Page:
When Roy’s sentence is overturned after five years, he discovers Celestial and Andre’s relationship. Five years is a long time – long enough for love to fade away, or “change shape”. But, and especially when the responsibility lies on historically oppressive structures, should love be replaced by duty? This is a question raised by Jones’s extended cast of characters, many of whom believe that Celestial, as a black wife, must wait for him to return and mend – what America has broken – with tenderness. As Andre says, “…someone was going to pay for what happened to Roy, just as Roy paid for what happened to that woman. Someone always pays. ‘Bullets don’t have nobody’s name on it,’ that’s what people say. I think the same is true for vengeance. Maybe even for love. It’s out there, random and deadly, like a tornado.”

A reflection of reality

In an interview with Buzzfeed, which said she was “rewriting the Great American Novel,” Jones dryly admitted that the title makes it sound like a book about “white people in Connecticut getting a divorce.” But, she went on to say, she had never heard of herself as American without prefaced with “black” or “African”.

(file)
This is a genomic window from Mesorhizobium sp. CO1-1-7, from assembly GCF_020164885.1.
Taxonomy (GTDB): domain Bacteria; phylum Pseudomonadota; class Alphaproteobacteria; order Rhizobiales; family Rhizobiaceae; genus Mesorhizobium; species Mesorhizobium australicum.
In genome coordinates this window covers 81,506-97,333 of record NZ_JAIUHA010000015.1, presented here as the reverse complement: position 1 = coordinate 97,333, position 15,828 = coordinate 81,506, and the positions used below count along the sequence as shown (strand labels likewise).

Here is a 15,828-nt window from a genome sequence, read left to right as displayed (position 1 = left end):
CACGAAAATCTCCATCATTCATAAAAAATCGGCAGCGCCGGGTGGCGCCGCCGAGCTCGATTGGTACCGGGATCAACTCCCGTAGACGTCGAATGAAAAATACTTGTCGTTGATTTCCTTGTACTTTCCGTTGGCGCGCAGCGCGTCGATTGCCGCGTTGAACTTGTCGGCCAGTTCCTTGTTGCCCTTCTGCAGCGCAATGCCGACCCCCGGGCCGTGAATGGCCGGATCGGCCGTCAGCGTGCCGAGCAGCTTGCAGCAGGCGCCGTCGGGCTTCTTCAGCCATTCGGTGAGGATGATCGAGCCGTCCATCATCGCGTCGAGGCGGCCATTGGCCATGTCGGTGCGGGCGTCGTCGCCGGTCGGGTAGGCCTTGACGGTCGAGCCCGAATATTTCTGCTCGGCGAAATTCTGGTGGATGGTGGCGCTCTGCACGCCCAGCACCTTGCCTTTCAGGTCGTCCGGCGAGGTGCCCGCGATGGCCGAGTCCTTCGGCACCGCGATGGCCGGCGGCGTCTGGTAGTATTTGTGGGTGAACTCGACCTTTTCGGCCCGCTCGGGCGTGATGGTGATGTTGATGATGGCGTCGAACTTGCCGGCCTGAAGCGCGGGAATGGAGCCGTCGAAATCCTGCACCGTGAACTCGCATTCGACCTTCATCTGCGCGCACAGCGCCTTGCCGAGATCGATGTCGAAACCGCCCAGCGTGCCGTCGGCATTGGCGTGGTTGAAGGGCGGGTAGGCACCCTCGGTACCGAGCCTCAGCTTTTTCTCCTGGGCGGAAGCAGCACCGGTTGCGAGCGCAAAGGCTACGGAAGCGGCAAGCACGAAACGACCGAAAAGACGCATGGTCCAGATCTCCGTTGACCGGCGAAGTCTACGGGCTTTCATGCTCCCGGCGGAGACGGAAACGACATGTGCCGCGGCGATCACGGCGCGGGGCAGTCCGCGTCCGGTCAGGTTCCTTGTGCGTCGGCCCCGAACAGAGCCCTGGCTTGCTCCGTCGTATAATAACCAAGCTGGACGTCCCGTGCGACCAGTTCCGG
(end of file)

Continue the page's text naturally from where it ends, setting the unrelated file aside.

This is Jones’s fourth novel. Her previous novels are also set in Atlanta and the last, Silver Sparrow – about a bigamist – became a bestseller in 2011. In the same year, Jones spent a year researching mass incarceration of black men, on a fellowship at Harvard. But even as she was inundated with research, she didn’t have a story. It came to her in a food court in Atlanta where she overheard a couple arguing. She said, “Roy, you know you wouldn’t have waited on me for seven years.” And he said, “I don’t know what you talkin’ about; this shit wouldn’t have happened to you in the first place”.

A version of this exchange is replicated in An American Marriage – and Jones named her protagonist after the Roy from the food court.

In last section of the book, Jones crafts a whirlpool of emotions and decisions for her characters. In its wake, the questions raised through this intensely vivid novel – of obligations and feelings – find quiet answers. Prison, Roy notes at the end, is “a haunted house of mirrors”. Just like the house of Get Out, this novel too is a house of mirrors, reflecting not one, but thousands of black lives.

An American Marriage: A Novel, Tayari Jones, Algonquin Books.